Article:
Podcasts have exploded in popularity in the past decade so, not surprisingly, some people have used their lockdown time to launch their own podcasts, including in food and wine. While there’s always room for strong new voices, conquering the wine airwaves will not be easy, because today’s would-be wine media stars are up against Levi Dalton, whose podcast has been called “one of wine’s great treasures” by Eric Asimov at the New York Times.
At 479 episodes, I’ll Drink to That! Wine Talk with Levi Dalton has far outstripped the average lifespan of podcasts by a factor of 50, making him one of the most successful wine podcasters on the internet – and allowing him to earn a living talking about wine.
How does he do it?
Media was not Dalton’s first career. From the early 1990s to 2011, Dalton worked in some of Manhattan’s most iconic restaurants, such as Convivio and Alto, as well as for Daniel Boulud’s Dinex Group. At the time, there was a lot of hype around being a sommelier, Dalton said. Journalists wrote a lot about the profession and the people in it, but Dalton found what they wrote mostly shallow.
“It was frustrating for me because I knew these people, I knew how interesting they were,” he said. “I knew they had lived interesting lives, had gotten advanced degrees, and sailed around the world. Things had happened to these people. They’d lived lives and I thought there was a chance to do a different kind of interview.”
As a corrective, he started a video blog interviewing fellow sommeliers. When the restaurant he was working at closed unexpectedly, Dalton decided he was no longer prepared to have a job where he was not in control. He decided to make his video show his new job, conducting the kind of interviews he wanted to see and hear.
There was a problem, however.
“I was doing video because everyone thinks video is better,” said Dalton, “and I was coming to this conclusion: the videos sucked.”
Matt Duckor, a friend who became Dalton’s producer at the beginning of I’ll Drink to That!, convinced Dalton to switch from video to audio.
“The editing that is necessary to do good video costs money,” said Dalton. “To do video well you need to be making a lot of revenue.” Podcasting gave Dalton the ability to create the kind of show he wanted, without needing funding from big brands. “That means editorial freedom,” said Dalton. “Editorial freedom to do what you want to do, not what the big brands want you to do.”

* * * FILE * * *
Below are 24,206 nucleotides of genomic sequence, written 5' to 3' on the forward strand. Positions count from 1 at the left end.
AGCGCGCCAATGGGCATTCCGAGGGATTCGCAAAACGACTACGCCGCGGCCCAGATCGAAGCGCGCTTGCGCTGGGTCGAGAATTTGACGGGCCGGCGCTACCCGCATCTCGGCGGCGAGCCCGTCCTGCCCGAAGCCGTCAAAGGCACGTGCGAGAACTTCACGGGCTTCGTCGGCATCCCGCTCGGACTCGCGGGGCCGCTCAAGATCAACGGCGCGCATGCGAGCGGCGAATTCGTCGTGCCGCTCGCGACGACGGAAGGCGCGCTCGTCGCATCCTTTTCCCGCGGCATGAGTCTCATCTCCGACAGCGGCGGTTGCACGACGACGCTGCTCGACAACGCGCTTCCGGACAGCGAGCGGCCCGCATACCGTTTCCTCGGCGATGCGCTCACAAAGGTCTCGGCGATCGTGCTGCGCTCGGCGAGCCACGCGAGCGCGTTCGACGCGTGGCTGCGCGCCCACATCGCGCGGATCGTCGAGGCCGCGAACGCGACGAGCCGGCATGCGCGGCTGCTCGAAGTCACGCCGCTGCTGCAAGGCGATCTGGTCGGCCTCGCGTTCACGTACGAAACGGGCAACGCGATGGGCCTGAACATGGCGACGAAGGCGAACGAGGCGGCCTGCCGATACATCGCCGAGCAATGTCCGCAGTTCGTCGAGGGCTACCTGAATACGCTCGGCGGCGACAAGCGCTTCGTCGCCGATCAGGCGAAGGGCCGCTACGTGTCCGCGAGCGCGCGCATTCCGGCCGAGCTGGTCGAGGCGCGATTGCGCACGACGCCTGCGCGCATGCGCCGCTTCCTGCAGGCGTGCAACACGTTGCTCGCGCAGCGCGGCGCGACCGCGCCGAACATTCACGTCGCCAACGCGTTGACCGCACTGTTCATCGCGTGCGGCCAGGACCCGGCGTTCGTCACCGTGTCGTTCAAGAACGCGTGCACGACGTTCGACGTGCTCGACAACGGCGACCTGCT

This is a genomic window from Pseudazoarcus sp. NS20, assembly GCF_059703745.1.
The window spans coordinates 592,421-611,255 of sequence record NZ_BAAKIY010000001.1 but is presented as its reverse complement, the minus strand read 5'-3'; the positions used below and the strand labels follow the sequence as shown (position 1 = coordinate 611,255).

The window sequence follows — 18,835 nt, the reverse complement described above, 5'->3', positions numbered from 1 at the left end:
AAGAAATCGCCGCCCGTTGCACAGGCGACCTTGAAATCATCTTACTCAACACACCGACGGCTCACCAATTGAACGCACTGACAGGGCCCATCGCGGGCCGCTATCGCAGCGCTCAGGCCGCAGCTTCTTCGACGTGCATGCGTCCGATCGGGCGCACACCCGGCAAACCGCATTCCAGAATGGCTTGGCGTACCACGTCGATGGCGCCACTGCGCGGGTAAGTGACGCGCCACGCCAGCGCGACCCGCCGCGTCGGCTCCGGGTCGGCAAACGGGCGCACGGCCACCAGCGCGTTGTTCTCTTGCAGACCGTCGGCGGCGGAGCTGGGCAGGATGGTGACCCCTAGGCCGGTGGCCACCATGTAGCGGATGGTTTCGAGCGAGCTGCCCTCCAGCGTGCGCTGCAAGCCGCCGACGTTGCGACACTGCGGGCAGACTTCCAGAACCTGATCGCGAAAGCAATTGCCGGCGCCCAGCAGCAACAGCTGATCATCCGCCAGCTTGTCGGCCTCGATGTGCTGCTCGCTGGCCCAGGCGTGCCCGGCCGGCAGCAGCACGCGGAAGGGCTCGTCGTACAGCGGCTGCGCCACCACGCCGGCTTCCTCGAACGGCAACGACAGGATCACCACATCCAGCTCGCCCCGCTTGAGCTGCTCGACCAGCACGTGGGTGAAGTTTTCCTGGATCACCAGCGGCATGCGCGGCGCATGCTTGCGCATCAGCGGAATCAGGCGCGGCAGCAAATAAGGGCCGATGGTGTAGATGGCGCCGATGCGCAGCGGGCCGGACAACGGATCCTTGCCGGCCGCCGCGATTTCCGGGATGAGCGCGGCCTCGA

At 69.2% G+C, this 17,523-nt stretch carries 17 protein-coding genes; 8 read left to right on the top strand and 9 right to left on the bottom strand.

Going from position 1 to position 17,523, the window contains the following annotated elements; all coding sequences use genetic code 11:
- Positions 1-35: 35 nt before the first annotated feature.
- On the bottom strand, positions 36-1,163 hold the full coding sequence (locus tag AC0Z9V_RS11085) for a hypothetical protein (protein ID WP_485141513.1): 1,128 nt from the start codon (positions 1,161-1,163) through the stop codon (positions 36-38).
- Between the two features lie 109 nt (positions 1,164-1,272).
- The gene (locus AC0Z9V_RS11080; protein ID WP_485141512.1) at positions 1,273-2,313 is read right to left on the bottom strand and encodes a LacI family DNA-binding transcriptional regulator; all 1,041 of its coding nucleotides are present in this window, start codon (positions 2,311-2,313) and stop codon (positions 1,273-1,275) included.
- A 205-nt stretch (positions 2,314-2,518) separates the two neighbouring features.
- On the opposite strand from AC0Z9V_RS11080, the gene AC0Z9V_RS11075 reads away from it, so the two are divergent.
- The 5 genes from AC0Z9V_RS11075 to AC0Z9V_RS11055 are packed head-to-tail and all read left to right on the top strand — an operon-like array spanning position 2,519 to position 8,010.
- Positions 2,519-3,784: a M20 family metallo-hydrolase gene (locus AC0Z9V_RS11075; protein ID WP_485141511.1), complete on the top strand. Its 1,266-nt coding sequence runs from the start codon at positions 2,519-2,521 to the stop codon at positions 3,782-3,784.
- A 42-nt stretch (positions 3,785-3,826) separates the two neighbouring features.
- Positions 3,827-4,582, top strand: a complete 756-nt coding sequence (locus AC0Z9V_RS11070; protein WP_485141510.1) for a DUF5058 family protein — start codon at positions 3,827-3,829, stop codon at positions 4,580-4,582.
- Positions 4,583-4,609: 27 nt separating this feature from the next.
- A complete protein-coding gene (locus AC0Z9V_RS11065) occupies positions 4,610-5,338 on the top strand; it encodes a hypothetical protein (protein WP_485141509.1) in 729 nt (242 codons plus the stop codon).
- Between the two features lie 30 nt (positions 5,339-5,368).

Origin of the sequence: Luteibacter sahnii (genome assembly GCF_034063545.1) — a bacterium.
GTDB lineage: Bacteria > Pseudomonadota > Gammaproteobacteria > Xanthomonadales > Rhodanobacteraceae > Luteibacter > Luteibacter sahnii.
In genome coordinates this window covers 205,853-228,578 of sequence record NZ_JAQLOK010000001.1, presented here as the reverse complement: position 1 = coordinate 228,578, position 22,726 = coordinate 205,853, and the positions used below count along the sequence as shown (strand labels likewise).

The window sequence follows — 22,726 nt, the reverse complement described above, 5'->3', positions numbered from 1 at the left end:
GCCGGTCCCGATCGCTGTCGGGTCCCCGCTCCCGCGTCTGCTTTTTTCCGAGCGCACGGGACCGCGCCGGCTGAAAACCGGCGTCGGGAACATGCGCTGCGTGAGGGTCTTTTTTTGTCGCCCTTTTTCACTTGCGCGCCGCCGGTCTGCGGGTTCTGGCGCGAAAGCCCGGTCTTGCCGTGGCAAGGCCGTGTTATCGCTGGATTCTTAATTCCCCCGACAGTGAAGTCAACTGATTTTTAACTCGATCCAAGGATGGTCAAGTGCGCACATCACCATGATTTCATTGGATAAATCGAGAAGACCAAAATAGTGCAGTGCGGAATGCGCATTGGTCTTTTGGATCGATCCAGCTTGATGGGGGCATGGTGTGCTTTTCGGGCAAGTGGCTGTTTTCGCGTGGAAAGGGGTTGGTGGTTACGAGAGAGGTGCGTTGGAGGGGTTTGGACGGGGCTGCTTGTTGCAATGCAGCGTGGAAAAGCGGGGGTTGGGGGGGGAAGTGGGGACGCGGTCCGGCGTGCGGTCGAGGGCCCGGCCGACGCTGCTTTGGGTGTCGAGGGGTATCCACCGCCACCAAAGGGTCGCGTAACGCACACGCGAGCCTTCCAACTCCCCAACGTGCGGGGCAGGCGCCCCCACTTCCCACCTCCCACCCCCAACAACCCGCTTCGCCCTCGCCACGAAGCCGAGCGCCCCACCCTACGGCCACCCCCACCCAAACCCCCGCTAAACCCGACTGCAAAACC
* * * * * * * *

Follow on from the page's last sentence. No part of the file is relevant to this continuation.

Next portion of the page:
The financial side
Dalton has been able to generate revenue from the beginning by attracting advertising. One of the early companies he signed on was SevenFifty, an online marketplace for the restaurant industry, who advertised with him for the first four years. “If you can sell advertising, you can determine your own viewpoint because you are not going to sell to the wrong people,” said Dalton.
Advertising alone was not enough for Dalton, however. “If you’re going to make a living from it, think about different ways to do revenue,” he said. “Not just one way. It’s not going to be enough to just do advertising, or donations, or just sell wine. You have to do all of that.”
As well as advertising, Dalton’s show also makes revenue from Crush Wine & Spirits, a well-known fine wine retailer in New York. It offers wine selections paired with episodes that feature a wine maker or specific wine, with Dalton getting a percentage of the sale. He also gets donations from listeners, and the three income streams – advertising, percentage sales and donations – have financed the show for more than ten years.
New episodes are released regularly, and his guests are a diverse range of wine professionals, from author Anthony Hanson MW, to geologist and terroir expert Brenna Quigley, to Becky Wasserman-Hone, one of the greatest living Burgundy merchants. The guests sound relaxed, probably because they’re recording from the living room of Dalton’s small apartment in New York.
“Sometimes people give me grief about inviting people to my small home, but that’s probably my biggest weapon as an interviewer,” said Dalton. “People come to this small home, and they relax, and that’s what you need to get a good interview. You need them to chill out and not try to talk to an audience, but only talk to you.”
Dalton also stresses the importance of editing his interviews, as good editing makes for powerful audio. “If you look at shows that do millions of downloads, they do a lot of editing. Some of the people who are really famous as interviewers, I wouldn’t say that their interviewing skills are so great. What is great is their editing,” Dalton said. “You become a better interviewer because you are a good editor.”
Dalton has never had an ultimate, long-term goal for the show. “I look at it episode by episode,” he said. “The work you do every day becomes the work you do in your life.”